Lumbar MRI is a high performer when it comes to presenting pediatric radiologists with images aimed at confirming or ruling out spondylolysis, a common cause of low back pain among young athletes.
As such, the non-radiative modality may be preferable to the current gold-standard, CT, for children and young adults presenting with possible damage to the pars portions of the lumbar spine.
That’s according to a meta-analysis of the literature by researchers at Geneva University Hospitals in Switzerland. Amira Dhouib, MD, and colleagues had their findings published online Sept. 23 in European Spine Journal.
The team systematically searched PubMed and Embase for all cases in which the accuracy of MRI was reported for the diagnosis of spondylolysis in young patients. Their search brought back 1,300 studies. Of these, four studies reflecting exams of 1,122 pars met their inclusion criteria.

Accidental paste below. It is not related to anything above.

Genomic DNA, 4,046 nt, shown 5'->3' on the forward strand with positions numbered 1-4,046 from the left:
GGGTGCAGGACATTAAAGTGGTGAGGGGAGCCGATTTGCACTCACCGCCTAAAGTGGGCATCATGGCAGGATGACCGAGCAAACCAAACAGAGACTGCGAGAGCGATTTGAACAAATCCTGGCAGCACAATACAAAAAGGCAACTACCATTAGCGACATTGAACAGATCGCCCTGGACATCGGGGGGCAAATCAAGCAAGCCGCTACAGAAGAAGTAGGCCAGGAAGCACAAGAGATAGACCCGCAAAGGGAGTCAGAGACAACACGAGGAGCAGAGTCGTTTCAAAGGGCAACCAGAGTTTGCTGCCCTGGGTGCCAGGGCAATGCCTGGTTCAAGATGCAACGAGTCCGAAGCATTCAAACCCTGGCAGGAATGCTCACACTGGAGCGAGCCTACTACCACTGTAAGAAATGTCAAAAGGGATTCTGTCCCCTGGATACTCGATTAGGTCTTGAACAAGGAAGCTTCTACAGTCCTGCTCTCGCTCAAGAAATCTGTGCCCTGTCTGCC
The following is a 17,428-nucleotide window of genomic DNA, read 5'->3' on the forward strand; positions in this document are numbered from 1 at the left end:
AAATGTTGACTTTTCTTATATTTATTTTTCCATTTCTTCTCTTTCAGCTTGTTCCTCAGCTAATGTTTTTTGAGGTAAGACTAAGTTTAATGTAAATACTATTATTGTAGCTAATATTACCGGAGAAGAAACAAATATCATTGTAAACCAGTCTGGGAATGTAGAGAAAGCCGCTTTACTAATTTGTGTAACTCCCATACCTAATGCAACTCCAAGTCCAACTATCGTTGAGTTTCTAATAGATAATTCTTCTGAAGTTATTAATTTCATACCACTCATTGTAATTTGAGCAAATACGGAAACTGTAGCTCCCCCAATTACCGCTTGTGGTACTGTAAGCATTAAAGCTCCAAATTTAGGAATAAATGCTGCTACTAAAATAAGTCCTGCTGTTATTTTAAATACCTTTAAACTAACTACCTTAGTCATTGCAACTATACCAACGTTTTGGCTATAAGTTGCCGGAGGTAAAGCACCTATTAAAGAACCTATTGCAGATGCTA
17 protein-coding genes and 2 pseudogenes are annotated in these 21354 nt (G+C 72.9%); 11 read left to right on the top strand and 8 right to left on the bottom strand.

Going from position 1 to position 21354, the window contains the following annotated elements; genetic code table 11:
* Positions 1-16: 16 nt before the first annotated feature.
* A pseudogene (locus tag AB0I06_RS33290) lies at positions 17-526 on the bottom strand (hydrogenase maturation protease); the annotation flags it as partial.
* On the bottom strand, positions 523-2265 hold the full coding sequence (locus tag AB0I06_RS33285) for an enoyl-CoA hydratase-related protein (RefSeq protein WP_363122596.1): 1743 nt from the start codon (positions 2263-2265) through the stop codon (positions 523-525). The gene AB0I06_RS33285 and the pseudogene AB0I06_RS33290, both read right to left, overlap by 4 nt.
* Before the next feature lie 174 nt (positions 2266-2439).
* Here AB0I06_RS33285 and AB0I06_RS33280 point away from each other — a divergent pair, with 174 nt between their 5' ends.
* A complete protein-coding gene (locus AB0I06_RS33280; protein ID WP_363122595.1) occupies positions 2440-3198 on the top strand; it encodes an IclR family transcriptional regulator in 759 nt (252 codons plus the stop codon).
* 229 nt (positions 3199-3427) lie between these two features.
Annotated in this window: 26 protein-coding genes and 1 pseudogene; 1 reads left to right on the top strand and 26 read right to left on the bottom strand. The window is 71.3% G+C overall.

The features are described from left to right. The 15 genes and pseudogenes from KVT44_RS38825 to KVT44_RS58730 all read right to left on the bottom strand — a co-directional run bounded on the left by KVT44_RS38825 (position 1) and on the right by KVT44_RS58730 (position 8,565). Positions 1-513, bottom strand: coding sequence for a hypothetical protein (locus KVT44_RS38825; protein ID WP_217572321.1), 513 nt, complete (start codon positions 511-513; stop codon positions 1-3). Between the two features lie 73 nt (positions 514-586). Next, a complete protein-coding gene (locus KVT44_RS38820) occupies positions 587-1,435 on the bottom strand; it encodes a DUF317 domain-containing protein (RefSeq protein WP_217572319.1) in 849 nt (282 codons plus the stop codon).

Two reviewers independently assessed the methodological quality for each selected study, and the research team recalculated sensitivity and specificity for each of the four studies.
Their recalculation considered only direct visualization of a fracture line of the pars.
To estimate the diagnostic performance of the MRI, they generated a hierarchic summary receiver operating characteristic curve and tested heterogeneity.
The authors report that, on a per-pars basis, the pooled sensitivity and specificity of the MRI for the direct diagnosis of a pars defect were 81 percent (95 percent confidence interval) and 99 percent (95 percent confidence interval), respectively.
Further, they computed a high overall heterogeneity with respective high and low heterogeneity on sensitivity and specificity.
“Although the role of MRI in identifying edema/inflammation within the pars as an active lesion is proved, its ability to demonstrate and classify pars fracture line [as well as] CT is still controversial,” Dhouib et al. write. “This meta-analysis demonstrated a high diagnostic performance of MR imaging for the diagnosis of a pars defect in young adults. This technique may be considered as a first-line imaging technique as it helps to avoid exposure to ionizing radiation.”